Do you use electronic patient records in community settings? Did you have any say in the electronic system you are using? If you recognise that improvements could be made to a system, can you do anything about it?
It’s crucial to have clinical staff involved in the development of electronic community systems, and that’s exactly what we are doing in NHS Forth Valley.
We know that effective and efficient community services are the foundation of healthcare in the NHS, and having a robust electronic patient record system is required to support these services. However, we need to ensure that electronic systems are fit for purpose. What is the best way to do this? Involve clinical staff right from the beginning!
In 2019 we will replace MiDIS, the Multi Disciplinary Information System that is currently used by a range of nursing services including district nurses, health visitors and school nurses, and Allied Health Professions (AHPs). In choosing a replacement system, we knew we had to find a system that had certain features that staff were longing for such as a mobile online/offline solution, annotated diagrams and body charts (and a spell check!).
The introduction of a mobile solution will transform clinical working practices for many staff. It will also enable additional services to become paper-light due to the presence of body charts e.g. podiatry.
The replacement system, Morse (http://morse.cambric.co.uk) has been chosen and now we need clinical staff to be fully involved in the development of this so that it meets the needs of all our services and to ensure that the design and the way that we use Morse is centred on the user. This is a significant project as the system will be used initially by over 1,300 users, within 34 specialties and services, with additional services to come on board later.
To do this, we have recruited Morse Champions and Super Users. We needed Nurses and AHPs, including support workers, to undertake these roles. We asked for one Champion per service and at least one Super User per team. We specified personal attributes that we were looking for such as excellent communication skills, ability to teach and support, flexibility, problem solving skills and willingness to embrace new technology and different ways of working.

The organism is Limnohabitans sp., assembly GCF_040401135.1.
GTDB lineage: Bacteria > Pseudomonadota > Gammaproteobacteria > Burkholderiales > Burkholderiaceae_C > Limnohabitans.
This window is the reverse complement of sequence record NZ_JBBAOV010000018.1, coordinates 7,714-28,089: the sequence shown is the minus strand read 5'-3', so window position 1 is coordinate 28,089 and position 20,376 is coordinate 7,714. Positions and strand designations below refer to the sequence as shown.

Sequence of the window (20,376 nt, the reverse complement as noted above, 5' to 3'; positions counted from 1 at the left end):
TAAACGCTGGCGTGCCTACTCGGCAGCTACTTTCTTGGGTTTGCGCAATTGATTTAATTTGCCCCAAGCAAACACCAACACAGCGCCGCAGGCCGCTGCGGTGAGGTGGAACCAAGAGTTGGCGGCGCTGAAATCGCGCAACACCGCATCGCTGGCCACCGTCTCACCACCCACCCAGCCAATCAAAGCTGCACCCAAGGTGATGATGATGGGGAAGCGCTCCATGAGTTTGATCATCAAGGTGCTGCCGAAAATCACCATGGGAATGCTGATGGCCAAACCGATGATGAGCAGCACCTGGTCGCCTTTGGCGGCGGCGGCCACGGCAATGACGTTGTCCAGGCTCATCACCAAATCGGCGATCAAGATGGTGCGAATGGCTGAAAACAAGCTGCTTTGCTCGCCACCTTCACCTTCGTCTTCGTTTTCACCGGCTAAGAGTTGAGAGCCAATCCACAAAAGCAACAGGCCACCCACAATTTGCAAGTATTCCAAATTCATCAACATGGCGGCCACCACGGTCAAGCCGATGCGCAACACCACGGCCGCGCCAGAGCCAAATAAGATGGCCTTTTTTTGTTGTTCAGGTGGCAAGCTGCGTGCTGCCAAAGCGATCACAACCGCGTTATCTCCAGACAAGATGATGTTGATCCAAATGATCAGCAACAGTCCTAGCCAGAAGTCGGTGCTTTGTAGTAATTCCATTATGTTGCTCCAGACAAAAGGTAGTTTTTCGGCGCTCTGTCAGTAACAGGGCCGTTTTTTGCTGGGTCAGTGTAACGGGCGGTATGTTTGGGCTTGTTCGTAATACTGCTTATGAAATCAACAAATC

We have indicated key tasks of Service Champions and Super Users which includes reviewing existing forms and letters, testing the system to check it does what we need it do, working alongside eHealth trainers to develop Morse training, tailoring user guides to meet the needs of their service, and supporting staff in the use of Morse.
The Service Champions and Super Users will be supported by three Project Champions – an AHP (Me – Nicola Henderson), a District Nurse (Lynda Coulter) and a Health Visitor (Pauline Wyatt). The Project Champions are members of the Morse Project Board and work closely with the More Project Team. None of the Morse Project Team are clinicians, so it is really important that clinical involvement is at the core of this work to ensure the system is set up based on clinical needs and processes.
We have had one demonstration session so far, which was attended by 150 clinical staff – this session gave an overview of the system and the feedback has been great. Staff are excited by a new system, particularly the mobile working as it will make such a difference if staff can complete notes and assessments while they are with the patient in the community.
Staff are without a doubt keen to be involved and their input is crucial for the successful implementation and ongoing use of Morse. So, if your organisation is looking to replace a clinical system, ask how clinical staff can be involved – your help should be invaluable!
By Nicola Henderson, AHP eHealth Clinical Lead, NHS Forth Valley
Follow me on Twitter: @Nic_RD_AHP
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